So why do we go on supplying material fulfilment? Because the people who run businesses believe that success in business comes down to business sense rather than aesthetic and emotional sense.
Long-term success in business isn’t just about communicating what you are selling in the right way — it’s about actually shaping what you are selling in a way that answers the long-term aspirations of your customers. But the people who run businesses have commoditised and marginalised the very people who can help them shape their offerings in a future-proof way: artists, designers, creatives, people who have a way of tapping into deep human desire, and actually creating a vision of a future that doesn’t yet exist, but everyone wants to be part of.
So here's a radical idea:
What if we, as artists, designers, people who have focused our lives and careers of tuning into human desire and expressing it authentically, were to actually take the helm of the ship, and create the demand for something we know most people want, given the freedom and capacity to make that choice?
And what if we brought the people who run businesses on board to actually just build the engine of our ship once we had clearly steered its direction and sold tickets to customers? What if we creatives stop allowing ourselves to be treated like craftsmen and engineers and start becoming the captains of securing the future that we all aspire to as human beings? The one where we aren’t all scrambling to secure enough food and shelter like squirrels preparing for winter, but instead start to actually create a certain paradise where we are truly the masters and keepers of the universe, the top of the food chain, ensuring more than survival but the actual thriving of us all? Where we work together to ensure each and every member of our society is taken care of, so he or she can make their deep, meaningful contribution back into the world, and we all can work, dance, laugh, live and love without fear of each other?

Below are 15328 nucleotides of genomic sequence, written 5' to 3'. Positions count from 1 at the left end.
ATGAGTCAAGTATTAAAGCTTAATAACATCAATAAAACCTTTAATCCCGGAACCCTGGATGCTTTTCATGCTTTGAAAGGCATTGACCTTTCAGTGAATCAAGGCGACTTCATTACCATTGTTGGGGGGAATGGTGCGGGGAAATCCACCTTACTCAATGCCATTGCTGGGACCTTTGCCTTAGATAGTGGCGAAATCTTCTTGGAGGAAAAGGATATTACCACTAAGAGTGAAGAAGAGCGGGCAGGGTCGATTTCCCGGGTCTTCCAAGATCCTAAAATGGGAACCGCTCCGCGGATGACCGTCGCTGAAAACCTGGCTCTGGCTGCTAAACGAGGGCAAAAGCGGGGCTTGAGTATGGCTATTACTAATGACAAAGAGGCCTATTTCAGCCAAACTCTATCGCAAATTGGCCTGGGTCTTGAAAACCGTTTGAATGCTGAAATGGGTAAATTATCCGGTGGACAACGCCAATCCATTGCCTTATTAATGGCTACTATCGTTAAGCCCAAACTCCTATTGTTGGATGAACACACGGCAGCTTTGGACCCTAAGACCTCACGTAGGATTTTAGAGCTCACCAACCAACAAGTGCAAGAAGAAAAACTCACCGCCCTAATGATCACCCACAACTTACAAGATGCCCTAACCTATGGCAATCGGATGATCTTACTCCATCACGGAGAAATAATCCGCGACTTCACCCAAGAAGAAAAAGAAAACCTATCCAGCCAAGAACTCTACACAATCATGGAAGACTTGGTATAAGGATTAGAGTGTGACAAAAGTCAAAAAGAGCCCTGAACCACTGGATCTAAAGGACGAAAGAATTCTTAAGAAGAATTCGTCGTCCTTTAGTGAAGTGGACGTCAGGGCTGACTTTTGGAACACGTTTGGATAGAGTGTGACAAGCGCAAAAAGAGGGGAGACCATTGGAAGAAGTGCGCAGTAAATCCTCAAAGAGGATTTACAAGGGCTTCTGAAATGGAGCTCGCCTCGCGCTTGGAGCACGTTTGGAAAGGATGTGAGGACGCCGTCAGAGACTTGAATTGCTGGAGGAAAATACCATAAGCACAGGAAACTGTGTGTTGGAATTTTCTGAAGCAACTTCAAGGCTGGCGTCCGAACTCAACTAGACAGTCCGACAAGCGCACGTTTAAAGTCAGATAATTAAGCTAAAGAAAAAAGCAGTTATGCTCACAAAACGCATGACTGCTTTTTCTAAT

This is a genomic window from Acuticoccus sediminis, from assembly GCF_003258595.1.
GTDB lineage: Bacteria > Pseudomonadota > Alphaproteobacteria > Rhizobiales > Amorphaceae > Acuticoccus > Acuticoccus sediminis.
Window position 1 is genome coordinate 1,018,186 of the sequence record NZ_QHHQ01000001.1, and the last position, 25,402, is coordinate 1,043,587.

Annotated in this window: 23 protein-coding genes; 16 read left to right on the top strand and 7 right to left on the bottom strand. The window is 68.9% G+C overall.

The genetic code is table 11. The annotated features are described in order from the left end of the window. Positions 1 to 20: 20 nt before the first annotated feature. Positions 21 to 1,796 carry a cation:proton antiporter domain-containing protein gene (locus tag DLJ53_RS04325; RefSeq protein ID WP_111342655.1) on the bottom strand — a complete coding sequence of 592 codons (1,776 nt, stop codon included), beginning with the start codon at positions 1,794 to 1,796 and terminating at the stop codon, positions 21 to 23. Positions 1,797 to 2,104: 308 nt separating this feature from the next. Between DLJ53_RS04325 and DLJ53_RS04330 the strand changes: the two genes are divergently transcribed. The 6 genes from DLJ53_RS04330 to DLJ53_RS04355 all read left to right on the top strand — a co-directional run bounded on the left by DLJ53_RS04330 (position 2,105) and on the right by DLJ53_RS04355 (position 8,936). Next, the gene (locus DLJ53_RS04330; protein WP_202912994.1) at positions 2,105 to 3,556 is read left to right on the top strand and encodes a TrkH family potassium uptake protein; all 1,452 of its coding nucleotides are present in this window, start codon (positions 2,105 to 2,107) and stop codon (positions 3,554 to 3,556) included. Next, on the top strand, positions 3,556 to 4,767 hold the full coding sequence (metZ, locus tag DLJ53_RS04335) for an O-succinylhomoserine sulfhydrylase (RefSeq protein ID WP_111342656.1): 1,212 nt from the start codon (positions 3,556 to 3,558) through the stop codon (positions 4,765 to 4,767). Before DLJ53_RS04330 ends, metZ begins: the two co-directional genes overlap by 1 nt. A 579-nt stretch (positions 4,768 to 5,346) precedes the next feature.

Is this a utopia? Or is it the only way forward?
Artists of the world, let’s rise up to show them there’s a better way. If we don’t use our ability to paint the perfect future for those who can’t yet see it, and change our direction, we’ll all end up where we are heading: back where we started.
Are you with me?